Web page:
• Hansen T.W.
      • Li Y.
      • Boggia J.
      • et al.
      Predictive role of the nighttime blood pressure.
      Similar to other methods of BP measurement, ABPM must be performed in a standardized manner. A validated upper arm device must be used and the appropriate sized cuff
      • Veiga E.V.
      • Nogueira M.S.
      • Carnio E.C.
      • et al.
      Assessment of the techniques of blood pressure measurement.
      should be applied to the nondominant arm unless the systolic BP difference between arms is > 10 mm Hg, in which case the arm with the highest value obtained should be used.
      • Clark C.E.
      • Taylor R.S.
      • Shore A.C.
      • Ukoumunne O.C.
      • Campbell J.L.
      Association of a difference in systolic blood pressure between arms with vascular disease and mortality: a systematic review and meta-analysis.
      The device should be set to record for a duration of at least 24 hours,
      • Dolan E.
      • Stanton A.
      • Thijs L.
      • et al.
      Superiority of ambulatory over clinic blood pressure measurement in predicting mortality.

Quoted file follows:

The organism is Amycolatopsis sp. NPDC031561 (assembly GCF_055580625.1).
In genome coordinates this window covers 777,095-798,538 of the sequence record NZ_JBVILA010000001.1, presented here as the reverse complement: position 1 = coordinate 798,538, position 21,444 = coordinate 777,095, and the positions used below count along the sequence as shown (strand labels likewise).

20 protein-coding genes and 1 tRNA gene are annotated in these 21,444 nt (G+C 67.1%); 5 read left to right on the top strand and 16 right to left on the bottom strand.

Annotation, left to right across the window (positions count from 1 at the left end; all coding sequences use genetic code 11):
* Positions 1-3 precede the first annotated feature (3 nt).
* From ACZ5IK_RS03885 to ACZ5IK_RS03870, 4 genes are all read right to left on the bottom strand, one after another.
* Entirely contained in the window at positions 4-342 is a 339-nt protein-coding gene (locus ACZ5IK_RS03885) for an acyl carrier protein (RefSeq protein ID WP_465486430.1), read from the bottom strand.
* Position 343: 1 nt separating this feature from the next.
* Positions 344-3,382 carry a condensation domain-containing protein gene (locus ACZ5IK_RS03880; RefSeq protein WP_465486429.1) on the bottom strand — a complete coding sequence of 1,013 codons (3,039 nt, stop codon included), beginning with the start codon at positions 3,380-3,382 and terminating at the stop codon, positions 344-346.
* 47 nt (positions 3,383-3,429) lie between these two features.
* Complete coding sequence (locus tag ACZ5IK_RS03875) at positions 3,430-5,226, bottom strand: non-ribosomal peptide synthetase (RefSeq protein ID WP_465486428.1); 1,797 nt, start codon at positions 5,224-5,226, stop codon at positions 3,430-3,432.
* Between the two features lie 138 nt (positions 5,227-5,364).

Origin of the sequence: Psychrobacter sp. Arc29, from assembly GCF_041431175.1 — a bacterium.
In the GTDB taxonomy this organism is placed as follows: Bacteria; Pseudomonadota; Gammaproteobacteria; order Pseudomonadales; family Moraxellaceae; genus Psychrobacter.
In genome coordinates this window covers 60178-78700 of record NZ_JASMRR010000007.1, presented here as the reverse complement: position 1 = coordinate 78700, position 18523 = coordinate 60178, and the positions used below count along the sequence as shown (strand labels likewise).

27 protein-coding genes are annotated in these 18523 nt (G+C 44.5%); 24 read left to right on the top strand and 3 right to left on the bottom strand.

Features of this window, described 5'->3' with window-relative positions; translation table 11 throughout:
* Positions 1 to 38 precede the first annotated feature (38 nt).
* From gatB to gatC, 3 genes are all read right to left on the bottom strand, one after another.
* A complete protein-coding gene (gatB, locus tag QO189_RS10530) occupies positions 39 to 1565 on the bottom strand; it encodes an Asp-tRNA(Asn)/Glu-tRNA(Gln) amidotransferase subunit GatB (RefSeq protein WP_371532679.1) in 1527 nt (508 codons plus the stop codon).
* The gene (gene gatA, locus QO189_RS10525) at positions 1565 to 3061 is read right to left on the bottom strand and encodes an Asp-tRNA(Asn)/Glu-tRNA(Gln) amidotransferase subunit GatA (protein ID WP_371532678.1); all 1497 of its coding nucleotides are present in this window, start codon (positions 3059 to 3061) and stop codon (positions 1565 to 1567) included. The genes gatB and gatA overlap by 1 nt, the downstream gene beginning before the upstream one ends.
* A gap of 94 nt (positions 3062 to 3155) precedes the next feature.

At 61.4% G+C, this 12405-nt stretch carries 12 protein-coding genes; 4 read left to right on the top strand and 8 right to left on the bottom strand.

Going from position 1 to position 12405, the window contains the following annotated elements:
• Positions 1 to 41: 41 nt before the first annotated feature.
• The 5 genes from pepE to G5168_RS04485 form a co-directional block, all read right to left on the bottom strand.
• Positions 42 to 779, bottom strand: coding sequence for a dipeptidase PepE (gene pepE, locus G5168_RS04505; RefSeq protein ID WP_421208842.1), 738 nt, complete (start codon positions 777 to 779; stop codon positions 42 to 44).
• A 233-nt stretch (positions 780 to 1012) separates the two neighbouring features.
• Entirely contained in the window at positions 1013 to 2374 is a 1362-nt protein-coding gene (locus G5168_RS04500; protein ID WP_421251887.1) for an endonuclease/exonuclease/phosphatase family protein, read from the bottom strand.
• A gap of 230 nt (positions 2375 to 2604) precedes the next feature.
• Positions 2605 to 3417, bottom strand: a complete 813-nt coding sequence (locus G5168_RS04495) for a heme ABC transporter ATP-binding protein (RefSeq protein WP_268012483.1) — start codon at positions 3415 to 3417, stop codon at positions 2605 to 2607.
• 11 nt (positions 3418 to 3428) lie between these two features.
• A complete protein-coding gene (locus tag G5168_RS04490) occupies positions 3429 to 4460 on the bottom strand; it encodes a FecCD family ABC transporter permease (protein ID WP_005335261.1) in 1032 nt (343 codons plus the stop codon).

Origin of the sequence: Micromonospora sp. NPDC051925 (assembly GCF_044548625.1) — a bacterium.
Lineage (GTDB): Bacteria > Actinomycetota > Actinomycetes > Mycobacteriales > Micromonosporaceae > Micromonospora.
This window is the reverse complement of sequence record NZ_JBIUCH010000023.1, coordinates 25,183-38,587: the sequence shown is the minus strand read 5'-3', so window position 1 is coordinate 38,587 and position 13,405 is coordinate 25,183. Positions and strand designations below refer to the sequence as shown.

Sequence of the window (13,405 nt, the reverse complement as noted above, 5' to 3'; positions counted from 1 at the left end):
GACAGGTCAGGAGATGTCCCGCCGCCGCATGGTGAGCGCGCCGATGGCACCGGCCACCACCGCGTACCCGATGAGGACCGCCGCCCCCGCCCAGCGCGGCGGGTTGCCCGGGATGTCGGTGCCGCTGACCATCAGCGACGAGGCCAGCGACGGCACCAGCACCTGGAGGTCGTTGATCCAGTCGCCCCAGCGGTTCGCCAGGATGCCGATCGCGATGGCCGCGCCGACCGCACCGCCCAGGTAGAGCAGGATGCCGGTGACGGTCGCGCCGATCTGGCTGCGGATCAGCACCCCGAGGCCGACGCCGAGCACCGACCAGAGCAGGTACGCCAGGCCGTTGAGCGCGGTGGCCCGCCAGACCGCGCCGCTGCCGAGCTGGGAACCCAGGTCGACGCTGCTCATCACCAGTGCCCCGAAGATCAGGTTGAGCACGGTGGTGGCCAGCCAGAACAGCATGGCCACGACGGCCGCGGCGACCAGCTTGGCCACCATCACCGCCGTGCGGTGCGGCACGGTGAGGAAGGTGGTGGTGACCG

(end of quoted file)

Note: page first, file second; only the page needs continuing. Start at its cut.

• Björklund K.
      • Lind L.
      • Zethelius B.
      • Berglund L.
      • Lithell H.
      Prognostic significance of 24-h ambulatory blood pressure characteristics for cardiovascular morbidity in a population of elderly men.
      • Clement D.L.
      • De Buyzere M.L.
      • De Bacquer D.A.
      • et al.
      Prognostic value of ambulatory blood-pressure recordings in patients with treated hypertension.
      • Fagard R.H.
      • Thijs L.
      • Staessen J.A.
      • et al.
      Prognostic significance of ambulatory blood pressure in hypertensive patients with history of cardiovascular disease.
      • Khattar R.S.
      • Swales J.D.
      • Dore C.
      • Senior R.
      • Lahiri A.
      Effect of aging on the prognostic significance of ambulatory systolic, diastolic, and pulse pressure in essential hypertension.
      • Mancia G.
      • Facchetti R.
      • Bombelli M.
      • Grassi G.
      • Sega R.